Algorithmic bias exists partly because algorithms are a mystery to many, even for businesses using them. Find out more reasons why this bias exists with examples.
Most people don't know exactly how algorithms work. However, what's more interesting is that many organizations using algorithms also have no clue how they work. Even those training algorithms sometimes don't exactly understand how they work either.
The complex nature of algorithms is part of why bias creeps into algorithms in artificial intelligence (AI), but there's more to it.
The goal of this post is to help anyone working with algorithms have a better understanding of why algorithmic bias exists and offer insight into ways to minimize the occurrence of bias in your algorithms to gain consumer trust.
Examples of algorithmic bias in the real world
There are various reported examples of algorithmic bias over the years across every industry. Here are some of the more popular ones.
Black patients are generally given a healthier kidney score compared to white patients for equivalent blood samples, which negatively affects their eligibility for a kidney transplant.
Unfortunately, although awareness has been brought to this issue, not much has changed and organizations continue to use algorithms that account for race.
Click here for a list of various algorithms in healthcare that take race into consideration.
Safety and legal
There has been lots of controversy surrounding the use of AI in daily lives, but you may be interacting with algorithmic biases every day — without knowing it.
Self-driving cars rely on object detection algorithms to avoid hitting pedestrians or anything dangerous. A study found a potential risk that dark-skinned pedestrians have a higher chance of being run over as a result of self-driving cars not detecting them. This, of course, could have serious legal and safety implications.
Algorithms are commonly used to approve or reject credit applications and to determine credit limits.
One algorithm, in particular, got a lot of press in 2019. Apple co-founder Steve Wozniak and his wife, who share accounts and assets, each applied for an Apple credit card. Wozniak got a credit limit that was 10x higher than his wife and he tweeted about it. It caused such an outrage on Twitter that it led to an investigation on the issuing bank Goldman Sachs.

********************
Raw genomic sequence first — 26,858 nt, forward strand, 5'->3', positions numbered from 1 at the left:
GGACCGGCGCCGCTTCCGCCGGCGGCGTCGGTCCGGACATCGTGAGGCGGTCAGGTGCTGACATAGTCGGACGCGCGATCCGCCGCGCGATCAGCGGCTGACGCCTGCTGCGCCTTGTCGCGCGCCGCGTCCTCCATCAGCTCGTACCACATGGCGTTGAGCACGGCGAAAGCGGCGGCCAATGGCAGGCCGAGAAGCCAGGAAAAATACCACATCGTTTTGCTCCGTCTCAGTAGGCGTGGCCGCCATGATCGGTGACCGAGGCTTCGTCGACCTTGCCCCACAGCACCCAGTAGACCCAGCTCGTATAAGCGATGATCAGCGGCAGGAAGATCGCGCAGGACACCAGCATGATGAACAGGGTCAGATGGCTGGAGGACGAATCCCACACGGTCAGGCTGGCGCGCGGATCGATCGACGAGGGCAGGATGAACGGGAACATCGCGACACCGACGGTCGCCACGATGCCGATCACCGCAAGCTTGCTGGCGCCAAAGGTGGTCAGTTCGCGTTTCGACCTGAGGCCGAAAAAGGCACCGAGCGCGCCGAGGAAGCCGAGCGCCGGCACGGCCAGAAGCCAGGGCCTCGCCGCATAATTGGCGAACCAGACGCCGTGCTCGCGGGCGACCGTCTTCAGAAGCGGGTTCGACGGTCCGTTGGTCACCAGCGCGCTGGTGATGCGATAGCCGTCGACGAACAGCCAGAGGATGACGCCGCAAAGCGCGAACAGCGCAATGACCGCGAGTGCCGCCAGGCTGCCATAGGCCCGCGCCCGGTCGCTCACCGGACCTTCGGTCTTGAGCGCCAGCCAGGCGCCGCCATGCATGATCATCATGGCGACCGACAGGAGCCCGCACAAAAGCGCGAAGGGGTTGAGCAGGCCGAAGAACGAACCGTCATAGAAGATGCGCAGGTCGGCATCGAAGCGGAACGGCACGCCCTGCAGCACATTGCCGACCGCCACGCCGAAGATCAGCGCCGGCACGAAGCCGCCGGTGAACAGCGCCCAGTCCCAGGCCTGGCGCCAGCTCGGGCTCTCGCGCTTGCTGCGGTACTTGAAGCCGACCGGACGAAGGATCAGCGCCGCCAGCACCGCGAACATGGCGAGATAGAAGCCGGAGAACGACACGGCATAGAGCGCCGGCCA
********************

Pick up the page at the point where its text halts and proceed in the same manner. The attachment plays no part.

Unfortunately, many organizations use unfair algorithms to filter out applications. Perhaps the most notorious example of algorithmic bias in the hiring process is Amazon's recruiting AI algorithm that was built using existing hiring data as the training set.
The algorithm apparently filtered out women who had anything on their resume that was indicative of them being a woman. Amazon said the algorithm was shut off and never actually used, but this example provides key insights into why algorithms are biased.
Why algorithmic bias in AI exists
Algorithmic biases exist in many parts of our daily lives, and most of them go unnoticed by the general public. The reality is that algorithmic biases do have some purpose.
Now that we’ve covered a few common examples, hopefully you have a better understanding of where algorithmic biases show up day-to-day. But why do they exist in the first place?
The reality is that they exist for a variety of reasons—some purposeful, some not. In this next section, let’s explore the commonly cited reasons.
Algorithms train on biased data
A commonly cited reason that algorithmic bias exists has to do with training data that is biased.
Whoever is training the data has to do their due diligence to diversify the data that trains AI models. For example, if you train a facial recognition system with mostly white people, then the likelihood of the system recognizing an Asian, Hispanic, or Black is significantly lower.
However, it’s not the obvious classifications that lead to most cases of algorithmic bias. You might use data that is mindful of ethnicity, age, and gender bias, however, it’s the less obvious classifications that cause problems. For example, most won’t associate zip code with being inherently racist, but zip code can be a strong predictor of race.
The New York State Department of Financial Services (NYSDFS) stated in this report at the conclusion of the investigation against Goldman Sachs: “The data used by creditors in developing and testing a model can perpetuate unintended biased outcomes.”
Biased algorithms are commonly unintentional, but that’s not an excuse.
There’s no transparency because source codes are “proprietary”
Programmers might mistakenly or intentionally build bias into the algorithms they create. Unfortunately, these creators get to hide their bias behind these algorithms under the guise of being data-driven, mathematical, or scientific. Currently, there’s very little accountability.
Cathy O'Neil, the author of Weapons of Math Destruction, argues that although some algorithms are marketed as fair and objective, it doesn’t mean that it actually is. And because algorithm source codes legally have a right to privacy, businesses just have to trust that programmers have done their due diligence.